A few weeks ago, Mumbai airport quietly overtook London's Gatwick to become the world's busiest airport that operates with a single runway. For the airport operator and Mumbai air traffic control, it's an achievement. They now handle one of the most difficult jobs in the world, as every 65 seconds an aircraft either takes off from or touches down at the Mumbai airport.
For the government, though, it would be a matter of shame as no other major city in the world is serviced by a lone airport that has a single operational runway . The main airports of most major cities such as Delhi, Dubai, Singapore, Sydney , London and New York handle aircraft with at least two parallel runways in use.
All passenger and cargo aircraft operate from a single runway: either the main runway (0927) or, when it's shut for repairs, the secondary one (1432).
In the financial year ending March 2017, Mumbai airport handled 45.2 million passengers, beating Gatwick's 44 million. “Currently , Mumbai airport handles 837 arrivals or take-offs in a day -an average of 80 flights more than Gatwick, which handles 757 movements in a day,“ said an airport official. A senior air traffic controller, said, “We po sition two arrivals every 130 seconds and one departure in between these two arrivals.So there is one take-off or touch-down every 65 seconds from the main runway of Mumbai airport.“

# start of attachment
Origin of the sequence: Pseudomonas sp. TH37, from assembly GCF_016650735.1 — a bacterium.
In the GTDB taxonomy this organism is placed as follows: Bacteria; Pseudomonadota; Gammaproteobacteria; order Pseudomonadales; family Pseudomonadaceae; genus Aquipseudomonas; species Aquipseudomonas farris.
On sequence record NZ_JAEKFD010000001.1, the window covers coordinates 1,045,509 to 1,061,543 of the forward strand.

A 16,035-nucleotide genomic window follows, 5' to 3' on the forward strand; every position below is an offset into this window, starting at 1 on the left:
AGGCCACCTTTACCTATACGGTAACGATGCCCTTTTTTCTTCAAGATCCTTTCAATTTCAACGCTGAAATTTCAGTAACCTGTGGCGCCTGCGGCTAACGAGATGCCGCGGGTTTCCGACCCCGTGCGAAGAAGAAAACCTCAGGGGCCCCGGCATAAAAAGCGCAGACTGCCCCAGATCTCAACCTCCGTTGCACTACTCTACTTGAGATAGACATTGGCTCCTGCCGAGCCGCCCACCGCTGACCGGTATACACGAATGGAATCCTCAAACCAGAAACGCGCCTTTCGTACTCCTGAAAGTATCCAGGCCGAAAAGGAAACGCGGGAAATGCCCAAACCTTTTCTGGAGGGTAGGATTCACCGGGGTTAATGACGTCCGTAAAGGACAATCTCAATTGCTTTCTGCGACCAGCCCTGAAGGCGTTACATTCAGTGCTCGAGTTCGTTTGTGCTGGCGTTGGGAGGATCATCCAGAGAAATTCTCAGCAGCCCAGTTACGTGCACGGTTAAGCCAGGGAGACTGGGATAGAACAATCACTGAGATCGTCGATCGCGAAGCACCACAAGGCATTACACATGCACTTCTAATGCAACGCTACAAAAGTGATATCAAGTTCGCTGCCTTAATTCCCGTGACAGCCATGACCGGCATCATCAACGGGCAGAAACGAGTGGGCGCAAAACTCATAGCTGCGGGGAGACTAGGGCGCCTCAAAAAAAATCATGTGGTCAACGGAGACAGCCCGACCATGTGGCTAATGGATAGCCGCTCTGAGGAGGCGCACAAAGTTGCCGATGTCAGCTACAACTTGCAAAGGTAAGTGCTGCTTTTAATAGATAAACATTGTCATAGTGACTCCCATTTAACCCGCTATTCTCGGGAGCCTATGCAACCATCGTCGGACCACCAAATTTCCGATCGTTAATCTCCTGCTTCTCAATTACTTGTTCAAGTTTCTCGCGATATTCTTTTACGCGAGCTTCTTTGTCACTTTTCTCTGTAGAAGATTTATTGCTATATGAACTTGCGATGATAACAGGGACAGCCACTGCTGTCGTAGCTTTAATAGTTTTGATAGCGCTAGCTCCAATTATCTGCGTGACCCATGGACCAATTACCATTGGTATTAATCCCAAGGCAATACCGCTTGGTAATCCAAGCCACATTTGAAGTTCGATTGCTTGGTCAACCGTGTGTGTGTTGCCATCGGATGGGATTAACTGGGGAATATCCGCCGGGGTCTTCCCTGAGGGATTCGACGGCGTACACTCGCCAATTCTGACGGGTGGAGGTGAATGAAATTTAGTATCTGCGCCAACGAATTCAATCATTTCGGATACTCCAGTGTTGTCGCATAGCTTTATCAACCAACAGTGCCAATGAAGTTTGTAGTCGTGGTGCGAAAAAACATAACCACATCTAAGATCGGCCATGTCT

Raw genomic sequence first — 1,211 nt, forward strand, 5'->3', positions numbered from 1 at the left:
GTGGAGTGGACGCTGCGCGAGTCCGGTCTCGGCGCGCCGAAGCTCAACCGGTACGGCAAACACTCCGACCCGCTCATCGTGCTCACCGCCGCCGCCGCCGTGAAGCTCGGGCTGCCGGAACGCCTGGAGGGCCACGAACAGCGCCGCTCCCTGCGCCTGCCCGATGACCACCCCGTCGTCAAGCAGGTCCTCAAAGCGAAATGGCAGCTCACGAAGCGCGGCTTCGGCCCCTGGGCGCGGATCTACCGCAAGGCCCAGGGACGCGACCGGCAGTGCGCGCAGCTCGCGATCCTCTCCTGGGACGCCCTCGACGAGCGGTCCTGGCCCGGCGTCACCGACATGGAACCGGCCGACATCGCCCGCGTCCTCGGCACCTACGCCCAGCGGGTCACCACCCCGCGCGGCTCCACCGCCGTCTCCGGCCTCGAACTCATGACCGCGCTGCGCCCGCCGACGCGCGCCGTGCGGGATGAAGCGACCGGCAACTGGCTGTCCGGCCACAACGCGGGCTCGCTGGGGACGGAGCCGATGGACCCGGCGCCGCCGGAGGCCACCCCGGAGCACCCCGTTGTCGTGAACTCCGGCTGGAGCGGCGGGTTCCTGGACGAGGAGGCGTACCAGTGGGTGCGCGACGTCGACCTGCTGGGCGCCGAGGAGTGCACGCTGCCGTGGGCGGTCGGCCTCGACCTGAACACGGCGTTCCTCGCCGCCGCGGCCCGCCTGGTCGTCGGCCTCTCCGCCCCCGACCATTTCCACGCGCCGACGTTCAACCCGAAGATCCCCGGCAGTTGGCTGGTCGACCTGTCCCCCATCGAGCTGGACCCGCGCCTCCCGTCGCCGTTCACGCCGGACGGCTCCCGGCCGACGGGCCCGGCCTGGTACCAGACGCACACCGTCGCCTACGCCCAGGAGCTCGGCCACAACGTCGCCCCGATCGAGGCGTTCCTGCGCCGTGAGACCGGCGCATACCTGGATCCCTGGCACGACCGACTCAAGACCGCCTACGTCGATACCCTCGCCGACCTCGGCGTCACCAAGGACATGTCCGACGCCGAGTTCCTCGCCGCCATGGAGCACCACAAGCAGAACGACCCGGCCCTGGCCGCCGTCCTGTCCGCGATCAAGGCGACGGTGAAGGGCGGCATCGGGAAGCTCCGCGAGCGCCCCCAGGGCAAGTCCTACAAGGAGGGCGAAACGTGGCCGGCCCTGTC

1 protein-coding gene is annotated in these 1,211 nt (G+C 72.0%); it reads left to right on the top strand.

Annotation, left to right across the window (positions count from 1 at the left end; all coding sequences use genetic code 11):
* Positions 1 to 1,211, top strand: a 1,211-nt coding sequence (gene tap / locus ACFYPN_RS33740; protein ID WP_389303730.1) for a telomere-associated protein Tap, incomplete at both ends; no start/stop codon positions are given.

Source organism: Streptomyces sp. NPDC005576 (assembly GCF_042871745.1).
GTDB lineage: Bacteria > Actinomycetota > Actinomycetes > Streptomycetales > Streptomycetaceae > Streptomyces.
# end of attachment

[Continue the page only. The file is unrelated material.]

Though Mumbai airport has two cross runways, only one is in use at any given time, making Mumbai an accidental entrant into the group of airports around the world that operate with a lone runway. It's not an unjust inclusion, as other airports in the single runway league, like Gatwick, for instance, have similar arrangements. Gatwick has two parallel runways but uses only one at a time. “Because of land constraints, Mumbai airport cannot have a parallel runway and simultaneous use of its cross runways is too complicated, which leaves the lone runway to handle all air traffic,“ said the air traffic controller.
Mumbai International Airport Pvt Ltd, the company that runs the airport, has been working at improving the taxiway network of the airport. The less time an aircraft spends on the runway to take off or land, more the number of flights it can handle.
“Currently, work on extension of an existing taxiway is on to connect the Terminal 2 aircraft parking apron to runway 27. It will provide the much-required additional holding area for aircraft ready to take off on the main runway 27,“ said an MIAL spokesperson.